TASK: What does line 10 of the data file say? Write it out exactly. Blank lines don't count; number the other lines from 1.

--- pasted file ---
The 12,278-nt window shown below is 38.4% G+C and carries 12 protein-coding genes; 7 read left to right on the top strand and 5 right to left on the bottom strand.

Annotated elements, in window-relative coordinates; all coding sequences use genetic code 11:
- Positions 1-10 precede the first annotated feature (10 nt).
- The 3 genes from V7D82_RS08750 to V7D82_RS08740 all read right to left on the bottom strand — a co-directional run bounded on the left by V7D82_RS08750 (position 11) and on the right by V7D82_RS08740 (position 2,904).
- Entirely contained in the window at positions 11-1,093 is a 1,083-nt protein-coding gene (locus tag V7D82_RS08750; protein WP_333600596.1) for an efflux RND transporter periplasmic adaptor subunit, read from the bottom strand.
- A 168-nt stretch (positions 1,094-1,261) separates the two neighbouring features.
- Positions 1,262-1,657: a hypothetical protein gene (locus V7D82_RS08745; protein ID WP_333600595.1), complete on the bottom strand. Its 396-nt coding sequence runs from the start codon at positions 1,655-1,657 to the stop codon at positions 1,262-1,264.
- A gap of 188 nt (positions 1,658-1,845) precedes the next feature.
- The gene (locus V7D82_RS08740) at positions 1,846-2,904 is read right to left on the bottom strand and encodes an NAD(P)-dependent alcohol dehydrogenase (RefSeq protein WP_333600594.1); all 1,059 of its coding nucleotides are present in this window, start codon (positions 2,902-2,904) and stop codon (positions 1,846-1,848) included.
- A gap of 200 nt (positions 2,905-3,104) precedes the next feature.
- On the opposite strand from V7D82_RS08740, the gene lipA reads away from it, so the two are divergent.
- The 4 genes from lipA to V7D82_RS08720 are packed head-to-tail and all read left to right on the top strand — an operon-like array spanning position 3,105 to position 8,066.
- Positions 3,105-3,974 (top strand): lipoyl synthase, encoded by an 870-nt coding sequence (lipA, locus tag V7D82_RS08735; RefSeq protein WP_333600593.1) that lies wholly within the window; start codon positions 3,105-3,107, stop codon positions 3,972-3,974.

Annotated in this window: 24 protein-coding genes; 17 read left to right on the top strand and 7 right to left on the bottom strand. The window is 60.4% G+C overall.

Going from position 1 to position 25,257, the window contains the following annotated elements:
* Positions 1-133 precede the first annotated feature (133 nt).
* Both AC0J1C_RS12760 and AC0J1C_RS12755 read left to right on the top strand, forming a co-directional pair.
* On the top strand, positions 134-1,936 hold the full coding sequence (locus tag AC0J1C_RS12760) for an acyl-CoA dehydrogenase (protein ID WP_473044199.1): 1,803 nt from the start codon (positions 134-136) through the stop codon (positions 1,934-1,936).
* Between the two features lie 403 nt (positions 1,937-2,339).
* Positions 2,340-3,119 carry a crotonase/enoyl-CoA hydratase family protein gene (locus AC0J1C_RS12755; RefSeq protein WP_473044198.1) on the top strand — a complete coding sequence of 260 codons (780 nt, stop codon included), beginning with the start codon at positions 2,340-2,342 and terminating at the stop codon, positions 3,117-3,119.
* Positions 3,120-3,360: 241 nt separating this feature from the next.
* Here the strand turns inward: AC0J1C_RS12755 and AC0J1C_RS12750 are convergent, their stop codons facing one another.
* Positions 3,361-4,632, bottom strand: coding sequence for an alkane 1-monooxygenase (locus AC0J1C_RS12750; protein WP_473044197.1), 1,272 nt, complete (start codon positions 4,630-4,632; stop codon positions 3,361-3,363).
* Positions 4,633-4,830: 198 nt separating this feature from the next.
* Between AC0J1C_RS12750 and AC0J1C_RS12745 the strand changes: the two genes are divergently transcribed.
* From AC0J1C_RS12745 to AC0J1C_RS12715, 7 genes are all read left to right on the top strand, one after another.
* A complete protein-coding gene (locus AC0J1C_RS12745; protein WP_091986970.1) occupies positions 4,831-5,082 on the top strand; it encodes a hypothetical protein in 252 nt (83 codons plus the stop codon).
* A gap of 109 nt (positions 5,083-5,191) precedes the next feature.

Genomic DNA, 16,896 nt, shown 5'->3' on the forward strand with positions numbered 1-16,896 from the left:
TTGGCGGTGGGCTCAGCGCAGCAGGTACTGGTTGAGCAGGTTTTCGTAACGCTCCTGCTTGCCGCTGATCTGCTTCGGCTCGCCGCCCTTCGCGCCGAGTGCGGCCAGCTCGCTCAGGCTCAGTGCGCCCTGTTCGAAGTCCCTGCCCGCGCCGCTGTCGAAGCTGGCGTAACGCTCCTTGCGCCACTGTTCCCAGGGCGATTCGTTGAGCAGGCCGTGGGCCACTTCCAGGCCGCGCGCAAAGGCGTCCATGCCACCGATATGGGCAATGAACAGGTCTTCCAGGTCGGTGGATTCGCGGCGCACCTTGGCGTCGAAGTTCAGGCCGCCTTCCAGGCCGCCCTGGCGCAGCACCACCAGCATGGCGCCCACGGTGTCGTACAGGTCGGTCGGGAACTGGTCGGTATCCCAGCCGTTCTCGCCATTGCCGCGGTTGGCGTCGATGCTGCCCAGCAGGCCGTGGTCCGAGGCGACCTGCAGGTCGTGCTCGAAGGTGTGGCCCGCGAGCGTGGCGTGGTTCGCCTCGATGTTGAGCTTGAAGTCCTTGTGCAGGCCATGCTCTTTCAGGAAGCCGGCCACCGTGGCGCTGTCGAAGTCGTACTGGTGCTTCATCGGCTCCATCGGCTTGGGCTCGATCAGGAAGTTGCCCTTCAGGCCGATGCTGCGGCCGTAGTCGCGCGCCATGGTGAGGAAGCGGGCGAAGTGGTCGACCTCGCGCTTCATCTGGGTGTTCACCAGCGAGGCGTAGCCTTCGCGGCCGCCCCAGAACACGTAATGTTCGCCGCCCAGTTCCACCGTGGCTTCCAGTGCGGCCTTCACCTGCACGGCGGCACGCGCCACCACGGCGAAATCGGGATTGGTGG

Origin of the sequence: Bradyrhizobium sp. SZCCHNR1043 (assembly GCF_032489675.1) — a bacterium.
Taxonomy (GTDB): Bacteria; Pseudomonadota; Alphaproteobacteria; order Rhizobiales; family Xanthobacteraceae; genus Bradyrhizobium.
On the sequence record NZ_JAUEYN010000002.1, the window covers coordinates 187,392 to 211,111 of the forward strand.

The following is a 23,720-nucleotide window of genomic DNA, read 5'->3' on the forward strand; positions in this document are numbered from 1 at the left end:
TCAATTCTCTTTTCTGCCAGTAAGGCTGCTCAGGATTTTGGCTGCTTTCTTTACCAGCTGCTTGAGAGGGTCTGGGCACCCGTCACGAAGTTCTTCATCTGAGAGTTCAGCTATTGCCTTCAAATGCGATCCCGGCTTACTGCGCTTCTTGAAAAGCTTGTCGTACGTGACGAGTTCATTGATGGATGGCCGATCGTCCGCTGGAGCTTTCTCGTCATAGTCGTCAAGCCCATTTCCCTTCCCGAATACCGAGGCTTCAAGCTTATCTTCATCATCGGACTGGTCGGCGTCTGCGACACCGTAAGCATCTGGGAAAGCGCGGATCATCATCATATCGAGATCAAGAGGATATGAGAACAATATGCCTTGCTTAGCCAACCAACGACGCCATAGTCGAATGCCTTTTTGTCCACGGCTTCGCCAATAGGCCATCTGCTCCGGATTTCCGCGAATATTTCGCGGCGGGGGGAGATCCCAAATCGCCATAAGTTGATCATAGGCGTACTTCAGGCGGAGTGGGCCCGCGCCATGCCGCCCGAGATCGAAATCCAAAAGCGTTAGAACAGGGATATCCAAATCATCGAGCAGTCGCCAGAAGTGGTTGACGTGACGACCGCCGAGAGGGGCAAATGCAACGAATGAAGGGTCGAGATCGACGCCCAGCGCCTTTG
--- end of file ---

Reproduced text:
- A gap of 200 nt (positions 2,905-3,104) precedes the next feature.